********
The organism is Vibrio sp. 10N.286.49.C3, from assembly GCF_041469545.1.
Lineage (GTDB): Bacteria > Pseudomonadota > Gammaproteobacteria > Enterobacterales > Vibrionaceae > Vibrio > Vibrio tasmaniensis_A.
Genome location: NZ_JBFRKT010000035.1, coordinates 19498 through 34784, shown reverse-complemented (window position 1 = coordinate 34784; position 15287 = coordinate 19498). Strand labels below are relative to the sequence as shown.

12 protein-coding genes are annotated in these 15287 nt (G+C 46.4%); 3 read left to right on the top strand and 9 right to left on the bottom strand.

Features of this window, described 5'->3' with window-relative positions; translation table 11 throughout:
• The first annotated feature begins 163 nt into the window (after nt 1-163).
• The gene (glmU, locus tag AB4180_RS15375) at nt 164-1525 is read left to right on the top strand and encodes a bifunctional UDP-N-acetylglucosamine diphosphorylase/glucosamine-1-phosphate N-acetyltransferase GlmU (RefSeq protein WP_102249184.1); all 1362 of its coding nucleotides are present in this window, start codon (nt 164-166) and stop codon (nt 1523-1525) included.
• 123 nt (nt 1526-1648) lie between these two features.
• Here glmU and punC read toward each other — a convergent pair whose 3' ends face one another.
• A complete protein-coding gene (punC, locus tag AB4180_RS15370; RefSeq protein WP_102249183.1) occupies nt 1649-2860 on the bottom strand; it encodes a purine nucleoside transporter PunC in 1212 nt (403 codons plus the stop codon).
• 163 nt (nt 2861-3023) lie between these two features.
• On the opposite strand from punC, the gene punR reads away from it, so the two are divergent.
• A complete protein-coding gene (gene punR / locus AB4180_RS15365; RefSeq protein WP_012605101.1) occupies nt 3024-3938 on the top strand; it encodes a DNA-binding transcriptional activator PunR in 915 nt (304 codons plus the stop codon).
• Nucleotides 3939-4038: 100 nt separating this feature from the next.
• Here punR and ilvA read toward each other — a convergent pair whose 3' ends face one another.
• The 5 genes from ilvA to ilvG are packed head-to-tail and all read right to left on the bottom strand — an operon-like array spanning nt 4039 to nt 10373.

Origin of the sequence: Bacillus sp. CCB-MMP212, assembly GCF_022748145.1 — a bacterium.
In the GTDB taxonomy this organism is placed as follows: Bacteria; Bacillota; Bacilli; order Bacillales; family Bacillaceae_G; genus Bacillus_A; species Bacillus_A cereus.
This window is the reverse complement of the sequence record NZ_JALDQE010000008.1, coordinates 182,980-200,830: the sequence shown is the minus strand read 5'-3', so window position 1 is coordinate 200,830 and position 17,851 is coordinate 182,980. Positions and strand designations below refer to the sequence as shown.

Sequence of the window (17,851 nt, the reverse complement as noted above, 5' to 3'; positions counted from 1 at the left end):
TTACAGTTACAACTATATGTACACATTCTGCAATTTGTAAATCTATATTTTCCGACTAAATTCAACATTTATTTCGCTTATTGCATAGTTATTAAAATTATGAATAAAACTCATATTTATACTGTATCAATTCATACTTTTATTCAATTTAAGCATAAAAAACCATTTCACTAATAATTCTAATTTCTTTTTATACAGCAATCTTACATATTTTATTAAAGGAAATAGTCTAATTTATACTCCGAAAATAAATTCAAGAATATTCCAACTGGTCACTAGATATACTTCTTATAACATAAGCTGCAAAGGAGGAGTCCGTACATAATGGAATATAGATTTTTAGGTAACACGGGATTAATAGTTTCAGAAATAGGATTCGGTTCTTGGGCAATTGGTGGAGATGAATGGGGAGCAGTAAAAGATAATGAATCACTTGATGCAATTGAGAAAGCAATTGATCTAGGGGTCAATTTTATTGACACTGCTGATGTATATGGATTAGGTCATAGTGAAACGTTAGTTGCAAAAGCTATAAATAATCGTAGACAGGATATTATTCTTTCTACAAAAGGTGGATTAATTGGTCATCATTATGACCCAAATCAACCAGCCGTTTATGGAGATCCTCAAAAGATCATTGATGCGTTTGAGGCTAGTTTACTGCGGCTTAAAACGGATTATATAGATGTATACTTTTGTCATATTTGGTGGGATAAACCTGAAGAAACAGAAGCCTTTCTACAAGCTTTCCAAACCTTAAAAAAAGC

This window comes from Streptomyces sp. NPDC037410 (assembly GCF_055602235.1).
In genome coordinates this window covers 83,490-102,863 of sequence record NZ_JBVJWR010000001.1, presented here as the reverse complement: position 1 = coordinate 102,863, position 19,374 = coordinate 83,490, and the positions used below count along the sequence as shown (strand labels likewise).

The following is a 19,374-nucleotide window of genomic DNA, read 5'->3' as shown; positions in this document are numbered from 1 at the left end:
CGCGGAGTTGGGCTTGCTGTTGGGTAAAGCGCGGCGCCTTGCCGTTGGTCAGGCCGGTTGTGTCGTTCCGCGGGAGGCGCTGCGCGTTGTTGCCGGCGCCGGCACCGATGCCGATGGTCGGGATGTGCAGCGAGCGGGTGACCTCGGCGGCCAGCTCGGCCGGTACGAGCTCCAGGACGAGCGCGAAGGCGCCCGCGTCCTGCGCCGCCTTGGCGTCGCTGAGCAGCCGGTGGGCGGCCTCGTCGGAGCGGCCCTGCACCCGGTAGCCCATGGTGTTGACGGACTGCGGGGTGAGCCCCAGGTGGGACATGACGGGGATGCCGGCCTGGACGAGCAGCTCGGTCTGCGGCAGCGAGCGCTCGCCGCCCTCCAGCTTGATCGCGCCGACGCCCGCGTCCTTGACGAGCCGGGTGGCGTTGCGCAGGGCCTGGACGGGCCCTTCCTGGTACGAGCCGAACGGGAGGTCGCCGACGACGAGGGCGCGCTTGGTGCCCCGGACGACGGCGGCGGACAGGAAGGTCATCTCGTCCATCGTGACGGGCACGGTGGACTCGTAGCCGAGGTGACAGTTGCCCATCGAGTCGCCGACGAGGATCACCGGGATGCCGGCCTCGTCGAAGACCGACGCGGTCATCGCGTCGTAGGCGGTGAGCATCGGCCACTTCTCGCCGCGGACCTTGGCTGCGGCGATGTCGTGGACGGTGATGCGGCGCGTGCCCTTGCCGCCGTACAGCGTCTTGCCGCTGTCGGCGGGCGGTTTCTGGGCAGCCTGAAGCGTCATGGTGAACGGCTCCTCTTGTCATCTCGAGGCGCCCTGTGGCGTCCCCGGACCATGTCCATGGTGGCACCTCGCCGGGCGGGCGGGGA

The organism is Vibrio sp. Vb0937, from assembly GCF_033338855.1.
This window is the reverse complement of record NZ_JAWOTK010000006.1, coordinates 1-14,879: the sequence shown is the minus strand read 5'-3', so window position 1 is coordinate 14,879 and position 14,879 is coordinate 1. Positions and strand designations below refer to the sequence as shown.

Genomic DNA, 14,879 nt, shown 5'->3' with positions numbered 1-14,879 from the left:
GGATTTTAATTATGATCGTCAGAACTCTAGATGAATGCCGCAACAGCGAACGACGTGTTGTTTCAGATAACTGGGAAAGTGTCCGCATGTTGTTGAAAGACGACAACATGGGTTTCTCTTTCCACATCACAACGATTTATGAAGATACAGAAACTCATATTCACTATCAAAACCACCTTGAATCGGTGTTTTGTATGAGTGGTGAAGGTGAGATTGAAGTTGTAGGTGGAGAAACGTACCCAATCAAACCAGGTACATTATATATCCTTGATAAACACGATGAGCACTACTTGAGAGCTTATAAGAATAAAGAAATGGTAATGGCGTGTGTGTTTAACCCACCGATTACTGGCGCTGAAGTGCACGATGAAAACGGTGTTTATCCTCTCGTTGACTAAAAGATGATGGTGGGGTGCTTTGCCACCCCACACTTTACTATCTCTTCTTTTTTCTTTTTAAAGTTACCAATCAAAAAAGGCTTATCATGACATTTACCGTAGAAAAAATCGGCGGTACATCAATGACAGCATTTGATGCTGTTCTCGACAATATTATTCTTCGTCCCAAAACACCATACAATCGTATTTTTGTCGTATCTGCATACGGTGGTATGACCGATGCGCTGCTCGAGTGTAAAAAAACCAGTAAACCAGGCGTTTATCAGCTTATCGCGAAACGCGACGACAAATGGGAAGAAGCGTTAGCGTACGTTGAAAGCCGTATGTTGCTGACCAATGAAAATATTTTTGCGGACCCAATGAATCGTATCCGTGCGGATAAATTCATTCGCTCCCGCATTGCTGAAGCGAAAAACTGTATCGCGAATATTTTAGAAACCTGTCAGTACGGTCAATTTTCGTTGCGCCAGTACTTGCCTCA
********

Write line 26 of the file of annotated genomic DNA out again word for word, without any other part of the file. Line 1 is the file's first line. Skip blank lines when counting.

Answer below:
The organism is Vibrio sp. Vb0937, from assembly GCF_033338855.1.